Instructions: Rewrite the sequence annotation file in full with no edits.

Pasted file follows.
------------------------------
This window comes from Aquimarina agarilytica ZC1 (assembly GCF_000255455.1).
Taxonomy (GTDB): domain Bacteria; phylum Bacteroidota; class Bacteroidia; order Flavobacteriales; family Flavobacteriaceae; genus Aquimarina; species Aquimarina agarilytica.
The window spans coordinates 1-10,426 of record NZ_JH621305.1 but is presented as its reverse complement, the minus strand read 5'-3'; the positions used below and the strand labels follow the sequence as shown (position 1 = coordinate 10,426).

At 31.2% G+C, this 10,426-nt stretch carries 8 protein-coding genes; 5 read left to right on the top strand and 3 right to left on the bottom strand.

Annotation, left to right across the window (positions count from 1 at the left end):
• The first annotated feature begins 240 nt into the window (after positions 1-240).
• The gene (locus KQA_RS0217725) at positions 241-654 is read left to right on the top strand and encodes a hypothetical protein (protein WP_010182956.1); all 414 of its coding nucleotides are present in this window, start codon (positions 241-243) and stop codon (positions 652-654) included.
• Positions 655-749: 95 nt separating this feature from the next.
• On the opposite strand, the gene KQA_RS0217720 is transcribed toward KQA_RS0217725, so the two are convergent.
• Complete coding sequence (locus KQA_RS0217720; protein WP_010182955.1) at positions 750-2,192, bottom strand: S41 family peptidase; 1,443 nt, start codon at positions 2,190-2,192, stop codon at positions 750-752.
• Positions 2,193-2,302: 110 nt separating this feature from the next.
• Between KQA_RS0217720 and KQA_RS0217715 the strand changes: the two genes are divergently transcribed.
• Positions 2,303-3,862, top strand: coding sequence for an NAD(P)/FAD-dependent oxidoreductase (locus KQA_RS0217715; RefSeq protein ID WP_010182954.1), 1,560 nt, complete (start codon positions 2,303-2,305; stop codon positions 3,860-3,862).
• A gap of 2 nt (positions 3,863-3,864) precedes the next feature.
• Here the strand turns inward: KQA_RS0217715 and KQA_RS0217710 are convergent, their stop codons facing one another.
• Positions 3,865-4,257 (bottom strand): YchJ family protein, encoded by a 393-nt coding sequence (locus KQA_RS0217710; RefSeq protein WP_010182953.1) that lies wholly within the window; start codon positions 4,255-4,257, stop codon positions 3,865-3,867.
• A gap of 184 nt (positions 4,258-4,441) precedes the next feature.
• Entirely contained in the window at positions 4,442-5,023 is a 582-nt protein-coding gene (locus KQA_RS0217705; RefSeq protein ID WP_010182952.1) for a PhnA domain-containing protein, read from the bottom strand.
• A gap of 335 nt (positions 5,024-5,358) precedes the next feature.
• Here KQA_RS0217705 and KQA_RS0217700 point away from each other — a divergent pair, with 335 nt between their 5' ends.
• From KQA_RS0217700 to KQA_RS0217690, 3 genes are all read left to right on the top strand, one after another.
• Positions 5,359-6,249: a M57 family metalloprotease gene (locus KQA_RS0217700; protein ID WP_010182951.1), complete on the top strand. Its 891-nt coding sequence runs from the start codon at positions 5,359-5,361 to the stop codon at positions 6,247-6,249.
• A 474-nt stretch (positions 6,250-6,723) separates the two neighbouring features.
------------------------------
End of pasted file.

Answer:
This window comes from Aquimarina agarilytica ZC1 (assembly GCF_000255455.1).
Taxonomy (GTDB): domain Bacteria; phylum Bacteroidota; class Bacteroidia; order Flavobacteriales; family Flavobacteriaceae; genus Aquimarina; species Aquimarina agarilytica.
The window spans coordinates 1-10,426 of record NZ_JH621305.1 but is presented as its reverse complement, the minus strand read 5'-3'; the positions used below and the strand labels follow the sequence as shown (position 1 = coordinate 10,426).

At 31.2% G+C, this 10,426-nt stretch carries 8 protein-coding genes; 5 read left to right on the top strand and 3 right to left on the bottom strand.

Annotation, left to right across the window (positions count from 1 at the left end):
• The first annotated feature begins 240 nt into the window (after positions 1-240).
• The gene (locus KQA_RS0217725) at positions 241-654 is read left to right on the top strand and encodes a hypothetical protein (protein WP_010182956.1); all 414 of its coding nucleotides are present in this window, start codon (positions 241-243) and stop codon (positions 652-654) included.
• Positions 655-749: 95 nt separating this feature from the next.
• On the opposite strand, the gene KQA_RS0217720 is transcribed toward KQA_RS0217725, so the two are convergent.
• Complete coding sequence (locus KQA_RS0217720; protein WP_010182955.1) at positions 750-2,192, bottom strand: S41 family peptidase; 1,443 nt, start codon at positions 2,190-2,192, stop codon at positions 750-752.
• Positions 2,193-2,302: 110 nt separating this feature from the next.
• Between KQA_RS0217720 and KQA_RS0217715 the strand changes: the two genes are divergently transcribed.
• Positions 2,303-3,862, top strand: coding sequence for an NAD(P)/FAD-dependent oxidoreductase (locus KQA_RS0217715; RefSeq protein ID WP_010182954.1), 1,560 nt, complete (start codon positions 2,303-2,305; stop codon positions 3,860-3,862).
• A gap of 2 nt (positions 3,863-3,864) precedes the next feature.
• Here the strand turns inward: KQA_RS0217715 and KQA_RS0217710 are convergent, their stop codons facing one another.
• Positions 3,865-4,257 (bottom strand): YchJ family protein, encoded by a 393-nt coding sequence (locus KQA_RS0217710; RefSeq protein WP_010182953.1) that lies wholly within the window; start codon positions 4,255-4,257, stop codon positions 3,865-3,867.
• A gap of 184 nt (positions 4,258-4,441) precedes the next feature.
• Entirely contained in the window at positions 4,442-5,023 is a 582-nt protein-coding gene (locus KQA_RS0217705; RefSeq protein ID WP_010182952.1) for a PhnA domain-containing protein, read from the bottom strand.
• A gap of 335 nt (positions 5,024-5,358) precedes the next feature.
• Here KQA_RS0217705 and KQA_RS0217700 point away from each other — a divergent pair, with 335 nt between their 5' ends.
• From KQA_RS0217700 to KQA_RS0217690, 3 genes are all read left to right on the top strand, one after another.
• Positions 5,359-6,249: a M57 family metalloprotease gene (locus KQA_RS0217700; protein ID WP_010182951.1), complete on the top strand. Its 891-nt coding sequence runs from the start codon at positions 5,359-5,361 to the stop codon at positions 6,247-6,249.
• A 474-nt stretch (positions 6,250-6,723) separates the two neighbouring features.